Profiles of people, places, wildlife, and conservation programs threatened by federal budget cuts and environmental policy rollbacks. A new story series by Audubon.
Consider this: President Trump’s proposed 2018 federal budget calls for a total of $639 billion for defense spending, a figure that would require lifting a current cap to include an additional $52 billion. The Environmental Protection Agency on the other hand—which, it’s worth noting, also protects Americans—could see cuts of potentially $2.6 billion for a total budget of $5.7 billion. And now this: Just one of the 70 new F-35 fighter jets proposed could cover the bulk of a pending $125 million cut to the EPA’s Office of Enforcement and Compliance Assurance, which makes sure major polluters pay for and clean up their messes. That’s a pretty important job, most people might say.
Most people, though, probably haven't perused President Trump’s proposed budget, “A New Foundation for American Greatness.” But if they did, one thing is abundantly clear: Many of the biggest slashes in the budget severely hobble and in some cases wholly eliminate a wide array of agencies, departments, and programs having to do with conservation, science, and the environment.
This isn’t surprising. After all, proposed federal budgets are the purest distillation of an administration’s priorities and values, and Trump made clear in his campaign that he was hostile to environmental issues with his frequent calls to dismantle the EPA and end climate action. The proposed budget still needs to go through Congress and will likely look very different in the end, but chances are good that many of the administration's cuts and regulatory rollbacks—and possibly some new ones—will be passed.
Which brings us to why we’re here. Audubon is launching our What’s at Stake series to take a closer look at what exactly these cuts and policy reversals mean for Americans, our environment, and our wildlife. The stories will feature people such as Cynthia Giles, who used to head the EPA’s Office of Enforcement and Compliance Assurance mentioned above, and can tell you what it does and why it's important. Or take Ellen George, a young fisheries scientist working on her PhD. She’s one of thousands who would suffer from cuts to scientific education programs. These are just two of the stories below, and these stories are just the beginning of a string of pieces that will dig deep into the current administration and congress's fiscal and regulatory decisions, providing readers with real examples and a better sense of what could be lost. Or saved.
—Andrew Del-Colle, site director and editor, Audubon.org
Restoring the Gulf Coast
David Richard has spent four decades working to rebuild the marshes of southwest Louisiana. But Trump’s budget axes a crucial source of funding for these critical coastal restoration projects.
In 2005, weeks after Hurricane Katrina pummeled the Louisiana coast, Hurricane Rita struck. At the time, wildlife biologist David Richard was living on his family’s land next to the Mermentau River, three miles from the coast. After the storm passed, Richard went out in his airboat to inspect the damage. “It was like you took an eraser and erased the buildings,” he says. His parents’ house was gone. His house was in shambles. “There was no light and there was no noise,” he says. “It was just like a complete void.”
Richard has spent most of his life in the neglected heel of Louisiana’s boot. In 1957, when he was just a kid, he weathered Hurricane Audrey in a wooden boat tied to a tree. After the storm passed, he helped rebuild his grandmother’s house. Then, after Rita, he moved inland, but he didn’t leave. “I think my genes pull me there,” he says.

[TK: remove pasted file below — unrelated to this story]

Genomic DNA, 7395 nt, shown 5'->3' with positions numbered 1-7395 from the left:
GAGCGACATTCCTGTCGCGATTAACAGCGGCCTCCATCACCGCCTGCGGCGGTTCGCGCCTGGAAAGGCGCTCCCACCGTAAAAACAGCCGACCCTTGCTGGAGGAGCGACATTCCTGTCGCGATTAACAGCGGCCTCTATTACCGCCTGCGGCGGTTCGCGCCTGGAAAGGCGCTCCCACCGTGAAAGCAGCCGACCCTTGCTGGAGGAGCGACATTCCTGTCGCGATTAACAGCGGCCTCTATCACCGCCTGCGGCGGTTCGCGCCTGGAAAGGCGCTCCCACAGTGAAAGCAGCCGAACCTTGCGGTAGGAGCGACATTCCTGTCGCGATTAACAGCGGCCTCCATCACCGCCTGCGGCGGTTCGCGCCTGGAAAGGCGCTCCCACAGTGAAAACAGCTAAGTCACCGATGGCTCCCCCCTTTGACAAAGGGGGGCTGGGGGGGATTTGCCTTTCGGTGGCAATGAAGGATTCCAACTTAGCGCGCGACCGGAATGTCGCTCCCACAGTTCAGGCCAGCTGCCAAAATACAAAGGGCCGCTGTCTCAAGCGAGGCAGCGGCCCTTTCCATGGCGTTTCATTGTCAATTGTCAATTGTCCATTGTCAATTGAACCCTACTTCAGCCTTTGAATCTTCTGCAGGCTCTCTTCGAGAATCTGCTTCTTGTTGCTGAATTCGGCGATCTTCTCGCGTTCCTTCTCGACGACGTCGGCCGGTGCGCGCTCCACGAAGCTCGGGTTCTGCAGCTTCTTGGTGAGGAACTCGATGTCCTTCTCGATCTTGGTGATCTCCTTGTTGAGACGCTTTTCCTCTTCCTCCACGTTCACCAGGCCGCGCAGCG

Southwestern Louisiana is dominated by rolling ridges called “cheniers” that cradle some of the most diverse and productive marshes in the world. As Richard is intimately aware, the region is prone to hurricane damage, but what worries him most is the ecological devastation caused by manmade alterations to the region’s hydrology. The channelization of the Mississippi River, for instance, has starved wetlands of nutrients and sediment. And the network of deep shipping canals allows saltwater to infiltrate inland freshwater marshes, killing the flora and converting productive wetland to brackish and saline lakes. (Natural subsidence and rising sea levels are taking a toll, too.) In all, the state has lost roughly 1,900 square miles of coastal land since the 1930s, and over the past decade around 12 more miles have disappeared every year.
Richard remembers doing aerial surveys of the region in the 1980s to assess the health of the Bald Eagle population. One year, he found a healthy nest in a grove of cypress trees. The next year, saltwater had killed the trees, and the nest was on the ground. The loss of habitat doesn’t just spell trouble for birds and other wildlife: Wetlands are natural buffers against storm surges, protecting coastal communities from hurricanes. “I don't know if the world understands the severity of this problem here. We have lost over a million acres of land,” an area greater than the size of Rhode Island, he says. “And it's continuing to deteriorate.”
For four decades, Richard has been trying to reverse the damage. He worked as a state biologist for 16 years, then, in 1991, he took a job managing the estate of one of the largest landowners in southwest Louisiana, the Stream family. But his restoration work extends beyond the family’s holdings. He manages more than 100,000 acres of other people’s land, too. And through his wetland consulting and restoration business, he works with developers, corporations, private landowners, and state and federal agencies. To him, it doesn’t matter who owns the title. “We are not bound by our boundaries,” he says. “The land can’t help who owns it.”
John Foret, an ecologist who spent nearly two decades with the National Oceanic and Atmospheric Administration, met Richard in 1998. What impressed him, he says, is how Richard worked with landowners in the region to piece together restoration proposals that, when combined, could have an outsized impact.